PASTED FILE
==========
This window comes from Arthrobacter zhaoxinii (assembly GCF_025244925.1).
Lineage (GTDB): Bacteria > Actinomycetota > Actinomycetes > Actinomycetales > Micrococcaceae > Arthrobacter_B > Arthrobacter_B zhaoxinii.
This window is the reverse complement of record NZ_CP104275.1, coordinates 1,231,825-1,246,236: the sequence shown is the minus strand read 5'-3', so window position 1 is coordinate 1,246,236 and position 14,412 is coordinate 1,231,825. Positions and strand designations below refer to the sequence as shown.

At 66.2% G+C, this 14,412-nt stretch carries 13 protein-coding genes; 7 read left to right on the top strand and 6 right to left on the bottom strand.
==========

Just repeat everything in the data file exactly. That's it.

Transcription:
This window comes from Arthrobacter zhaoxinii (assembly GCF_025244925.1).
Lineage (GTDB): Bacteria > Actinomycetota > Actinomycetes > Actinomycetales > Micrococcaceae > Arthrobacter_B > Arthrobacter_B zhaoxinii.
This window is the reverse complement of record NZ_CP104275.1, coordinates 1,231,825-1,246,236: the sequence shown is the minus strand read 5'-3', so window position 1 is coordinate 1,246,236 and position 14,412 is coordinate 1,231,825. Positions and strand designations below refer to the sequence as shown.

At 66.2% G+C, this 14,412-nt stretch carries 13 protein-coding genes; 7 read left to right on the top strand and 6 right to left on the bottom strand.